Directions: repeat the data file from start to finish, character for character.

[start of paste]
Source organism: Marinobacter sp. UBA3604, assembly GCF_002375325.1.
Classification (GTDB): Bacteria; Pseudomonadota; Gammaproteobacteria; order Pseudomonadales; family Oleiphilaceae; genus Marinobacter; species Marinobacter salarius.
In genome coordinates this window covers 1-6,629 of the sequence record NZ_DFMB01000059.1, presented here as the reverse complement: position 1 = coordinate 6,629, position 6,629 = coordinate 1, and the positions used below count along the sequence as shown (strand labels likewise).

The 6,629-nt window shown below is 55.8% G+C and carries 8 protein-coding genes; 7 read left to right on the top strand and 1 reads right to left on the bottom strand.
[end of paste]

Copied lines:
Source organism: Marinobacter sp. UBA3604, assembly GCF_002375325.1.
Classification (GTDB): Bacteria; Pseudomonadota; Gammaproteobacteria; order Pseudomonadales; family Oleiphilaceae; genus Marinobacter; species Marinobacter salarius.
In genome coordinates this window covers 1-6,629 of the sequence record NZ_DFMB01000059.1, presented here as the reverse complement: position 1 = coordinate 6,629, position 6,629 = coordinate 1, and the positions used below count along the sequence as shown (strand labels likewise).

The 6,629-nt window shown below is 55.8% G+C and carries 8 protein-coding genes; 7 read left to right on the top strand and 1 reads right to left on the bottom strand.